Reports, Articles ENVIRONMENTAL and EVERGLADES
Extensive human penetration, urbanization and intensive agriculture have been changing the ecology of the entire Florida peninsula. Not only animal species, also the fresh water resource is threatened - -
Look at the environmental problems in the nature of the Everglades and Lake Okeechobee
Lake Okeechobee Pollution Levels Spike Out of Control CommonDreams.org: Sep.23, 2009
Current phosphorus pollutant levels are approx. 4 times the legal maximum level according to U.S. Environmental Protection Agency. "There is a 300 square mile ‘muck zone' on the bottom of Lake Okeechobee containing 30,000 tons of phosphorus for which there is no clean-up plan"..
» Read more - -
Mercury in fish: Insidious, still largely mysterious, especially in Florida Miami Herald :
Oct. 26, 2009
Mercury has the nickname "quicksilver," yet it poisons environments, wildlife and people around the world in a slow, relentless manner. Florida, with extensive wetlands and waterways, is one of its most vulnerable targets. Bacteria, particularly in wetlands, convert mercury into a form, called methylmercury, readily absorbed and stored by living things.
» Read more - -
Everglades to get water relief from $81 mln
Sep. 29, 2009: The U.S. Army Corps of Engineers awarded an $81 million
contract to build a road bridge that will help restore fresh water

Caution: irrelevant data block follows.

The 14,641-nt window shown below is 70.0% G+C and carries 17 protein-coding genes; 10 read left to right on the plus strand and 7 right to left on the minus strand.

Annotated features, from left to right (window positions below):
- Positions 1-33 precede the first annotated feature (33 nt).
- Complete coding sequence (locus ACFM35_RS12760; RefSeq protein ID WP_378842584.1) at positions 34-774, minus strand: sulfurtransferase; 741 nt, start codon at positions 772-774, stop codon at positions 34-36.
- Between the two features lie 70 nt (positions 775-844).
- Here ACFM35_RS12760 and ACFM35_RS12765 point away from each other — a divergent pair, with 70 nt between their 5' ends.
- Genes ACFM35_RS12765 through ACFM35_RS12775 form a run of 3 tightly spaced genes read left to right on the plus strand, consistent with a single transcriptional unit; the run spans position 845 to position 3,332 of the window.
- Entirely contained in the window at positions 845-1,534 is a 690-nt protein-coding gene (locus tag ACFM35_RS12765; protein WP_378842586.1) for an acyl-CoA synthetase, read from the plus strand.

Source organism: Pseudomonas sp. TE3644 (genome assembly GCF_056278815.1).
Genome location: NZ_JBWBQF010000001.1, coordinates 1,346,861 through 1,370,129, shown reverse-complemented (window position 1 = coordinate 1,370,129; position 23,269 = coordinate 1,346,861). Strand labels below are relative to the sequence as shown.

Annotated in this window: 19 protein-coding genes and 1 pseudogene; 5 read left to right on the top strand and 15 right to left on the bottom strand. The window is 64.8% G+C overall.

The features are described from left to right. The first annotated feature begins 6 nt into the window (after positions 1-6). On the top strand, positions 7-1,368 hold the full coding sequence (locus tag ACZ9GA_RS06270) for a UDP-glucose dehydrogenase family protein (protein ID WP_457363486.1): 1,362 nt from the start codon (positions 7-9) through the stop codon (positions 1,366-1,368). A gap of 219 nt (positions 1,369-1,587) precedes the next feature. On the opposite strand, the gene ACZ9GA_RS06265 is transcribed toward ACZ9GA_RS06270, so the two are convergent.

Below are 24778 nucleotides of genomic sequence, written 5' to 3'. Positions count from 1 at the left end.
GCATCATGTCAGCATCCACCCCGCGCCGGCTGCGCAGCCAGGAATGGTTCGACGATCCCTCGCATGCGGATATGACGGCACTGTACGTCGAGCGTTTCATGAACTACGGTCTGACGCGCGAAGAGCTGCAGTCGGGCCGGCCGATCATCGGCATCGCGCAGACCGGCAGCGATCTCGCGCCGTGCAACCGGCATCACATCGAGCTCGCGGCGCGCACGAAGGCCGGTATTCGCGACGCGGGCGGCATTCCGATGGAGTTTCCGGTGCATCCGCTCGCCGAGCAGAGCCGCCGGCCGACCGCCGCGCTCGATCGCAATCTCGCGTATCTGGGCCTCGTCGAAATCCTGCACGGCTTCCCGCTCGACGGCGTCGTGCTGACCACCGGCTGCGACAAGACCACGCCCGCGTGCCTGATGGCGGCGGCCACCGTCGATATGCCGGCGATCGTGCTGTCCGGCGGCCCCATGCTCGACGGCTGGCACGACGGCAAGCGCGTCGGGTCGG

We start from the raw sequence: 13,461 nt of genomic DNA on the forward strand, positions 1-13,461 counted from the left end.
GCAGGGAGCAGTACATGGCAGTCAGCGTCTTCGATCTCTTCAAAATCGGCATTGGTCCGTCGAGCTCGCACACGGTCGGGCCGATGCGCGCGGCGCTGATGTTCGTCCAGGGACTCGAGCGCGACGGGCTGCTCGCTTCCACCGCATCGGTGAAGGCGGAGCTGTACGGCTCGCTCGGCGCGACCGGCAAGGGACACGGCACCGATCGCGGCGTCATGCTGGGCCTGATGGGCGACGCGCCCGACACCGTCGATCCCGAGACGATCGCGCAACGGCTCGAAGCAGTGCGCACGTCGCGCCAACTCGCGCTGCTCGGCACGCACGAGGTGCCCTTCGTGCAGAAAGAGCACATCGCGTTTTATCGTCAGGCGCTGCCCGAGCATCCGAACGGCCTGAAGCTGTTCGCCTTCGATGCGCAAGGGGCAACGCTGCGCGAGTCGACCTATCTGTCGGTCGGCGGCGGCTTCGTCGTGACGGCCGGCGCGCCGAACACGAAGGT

flows in Everglades National Park, nourishing its ecosystem.
Beginning in November 2009, Kiewit Southern Company of Sunrise, FL.
will remove 1 mile of the Tamiami Trail road that crosses the park
and blocks natural water flows to the northeastern Everglades - and
replace it with the bridge. "Tamiami Trail currently acts as a dam
that starves the Park of its lifeblood -- water," said Dan Kimball,
superintendent of Everglades NP. » Read more
Which is it ?
Pollute or clean Everglades ? Times Editorial, Aug.20, 2009
While billions are spent to restore the Florida Everglades, pollutants are still allowed to be pumped into Lake Okeechobee that feeds Florida Water supply. The canals collect runoff containing “a loathsome concoction of chemical contaminants” that includes nitrogen, phosphorus, un-ionized ammonia and various solids .... » Read more - - .
North Lake Okeechobee receives most of the run-off phosphate from the watershed - algal blooms have become a frequent occurence. Blue-green algae are capable of fixing Carbon AND Nitrogen. All they need is a bit more phosphate to thrive.
Phosphorus-Nitrogen contamination from LO now flows through Caloosahatchee and St. Lucie Rivers bespoiling the estuaries
This satellite photo shows the algal growth surrounding the whole of SW Florida
Just a brief summary of the role of the key elements in life and the environment (with apologies to science people !)
Elements Essential for Life :
These are the 3 essential non-minerals (H, O, C), normally widely available: